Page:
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24 September 2014
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Panorama: Jill Dando – The jury's out

Tonight's (Monday 29 October, 8.30pm) Panorama on BBC One will focus on a five-year investigation into the conviction of Barry George for the murder of Jill Dando which has concluded that evidence central to the prosecution of Barry George was "inconclusive" and "should not have been admitted".


The Criminal Cases Review Commission (CCRC) commissioned new forensic reports and tests which they believe show the single particle of firearms residue found in a pocket of Barry George's coat had no evidential value.


The CCRC have now referred the case to the Appeal Court – something they can do only if they believe there is a realistic likelihood of the verdict being overturned or ruled unsafe. This latest appeal – Barry George's second – will start next week.


Panorama reporter Raphael Rowe has had access to the 100-page CCRC document together with the new Forensic Science Service (FSS) reports. He has also interviewed two of the 11 jurors who heard the original evidence. Both say that without the original FSS evidence about the gun residue heard at the trial, they would have found Barry George not guilty.


During the trial, the prosecution claimed that this residue was similar to residue found on Jill Dando's coat, in her hair and on the cartridge found at the scene and was compelling evidence against Barry George. What they did not say was that it could have come from any one of 230 million cartridges sold in the UK that year.


But the latest report by the Forensic Science Service presented to the CCRC says it is "just as likely that a single particle of discharge residue would have been recovered from the pocket of Mr George's coat – whether or not he was the person who shot Jill Dando". The report goes further and says that far from being compelling as the prosecution had claimed, the particle evidence was "inconclusive".


The scientist who found the particle – Robin Keeley – told the BBC at the time of the trial: "It was only one particle but none the less it was there and one couldn't ignore it ... now it could be that the wearer of that coat fired a gun."


But in another statement from the FSS to the CCRC, a senior scientist admits he had "a vague unease" about the way the media reported Mr Keeley's findings during the course of the trial in 2001.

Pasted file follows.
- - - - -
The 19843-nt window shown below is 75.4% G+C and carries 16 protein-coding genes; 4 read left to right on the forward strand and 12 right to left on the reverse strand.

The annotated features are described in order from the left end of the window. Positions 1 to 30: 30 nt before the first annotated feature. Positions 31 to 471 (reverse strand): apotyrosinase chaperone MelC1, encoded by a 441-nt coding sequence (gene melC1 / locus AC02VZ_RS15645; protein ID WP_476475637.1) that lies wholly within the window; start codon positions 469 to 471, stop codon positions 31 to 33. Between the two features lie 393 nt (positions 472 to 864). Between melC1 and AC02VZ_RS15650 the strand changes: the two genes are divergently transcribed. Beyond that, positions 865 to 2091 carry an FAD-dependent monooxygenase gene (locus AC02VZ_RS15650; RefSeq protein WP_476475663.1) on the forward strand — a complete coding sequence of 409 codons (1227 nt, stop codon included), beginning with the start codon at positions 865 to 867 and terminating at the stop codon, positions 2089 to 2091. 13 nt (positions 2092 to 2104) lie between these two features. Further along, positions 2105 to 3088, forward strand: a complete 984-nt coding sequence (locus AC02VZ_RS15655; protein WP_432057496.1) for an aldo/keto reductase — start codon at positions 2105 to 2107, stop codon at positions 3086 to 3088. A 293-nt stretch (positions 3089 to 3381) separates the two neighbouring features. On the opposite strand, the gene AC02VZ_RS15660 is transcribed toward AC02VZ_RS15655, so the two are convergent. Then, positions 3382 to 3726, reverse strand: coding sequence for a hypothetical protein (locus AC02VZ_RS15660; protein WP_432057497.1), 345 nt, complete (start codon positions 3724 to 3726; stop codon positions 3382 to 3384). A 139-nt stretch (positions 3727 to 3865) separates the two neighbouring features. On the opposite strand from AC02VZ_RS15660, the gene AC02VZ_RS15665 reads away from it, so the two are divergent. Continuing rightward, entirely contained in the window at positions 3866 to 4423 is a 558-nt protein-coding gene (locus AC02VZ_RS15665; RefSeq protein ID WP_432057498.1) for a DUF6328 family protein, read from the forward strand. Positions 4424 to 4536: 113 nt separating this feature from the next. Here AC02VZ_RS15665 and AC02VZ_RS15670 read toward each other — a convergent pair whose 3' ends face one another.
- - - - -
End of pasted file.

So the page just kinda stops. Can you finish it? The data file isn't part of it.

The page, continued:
He says he met Dr Keeley to discuss his concerns and both had agreed the particle was "neutral". He admitted they were unsure "whether the court had been left with the right impression", but they "agreed to do nothing."


As their concerns were not passed on, this information was not available to the defence at Barry George's first appeal against his conviction which was dismissed in 2002.


Since the trial, the Forensic Science Service has changed its policy. A single particle of firearms residue no longer has any evidential value and will be described as "inconclusive" in court.


According to the documents seen by Panorama, judges hearing next week's appeal will be told the CCRC report concludes that the particle "should not have been admitted" as evidence at George's original trial.


A graphic, produced for the jury by the prosecution, which linked the firearms residue found at the scene to that found on Jill Dando's coat and in Barry George's coat pocket is branded by the CCRC report as "very dangerous and misleading".


The CCRC decided not to seek permission from the Court of Appeal to interview the jury. But Panorama has spoken to two of the 11 jurors who delivered a 10-1 majority verdict finding Barry George guilty of murder.


Juror Janet Herbert tells the programme: "I felt that maybe a wrong decision had been reached ... and however many years we are later I still feel quite strongly about it. I feel that maybe someone was found guilty who perhaps isn't guilty."


She adds: "I felt that one particle was insufficient to prove somebody's guilt of murder."


And the foreman of the jury who delivered the guilty verdict says: "It was a key piece of evidence. If the trial was to go ahead again tomorrow in exactly the same way but without that evidence, then the verdict would be very different".


Next week, the Appeal Court judges have several options. They can overturn the murder conviction and release Barry George immediately; they can order a re-trial; or they can rule that even without the firearms evidence, his conviction is safe and 46-year-old George will remain in jail.


The jury foreman tells the programme: "Personally if it was my decision whether or not to have another trial ... without the firearms evidence, I would say no. There's no point in having the trial because there isn't enough evidence to prosecute."


Panorama: Jill Dando – The jury's out, Monday
29 October 2007, 8.30pm, BBC One










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Category: News; BBC One
Date: 29.10.2007
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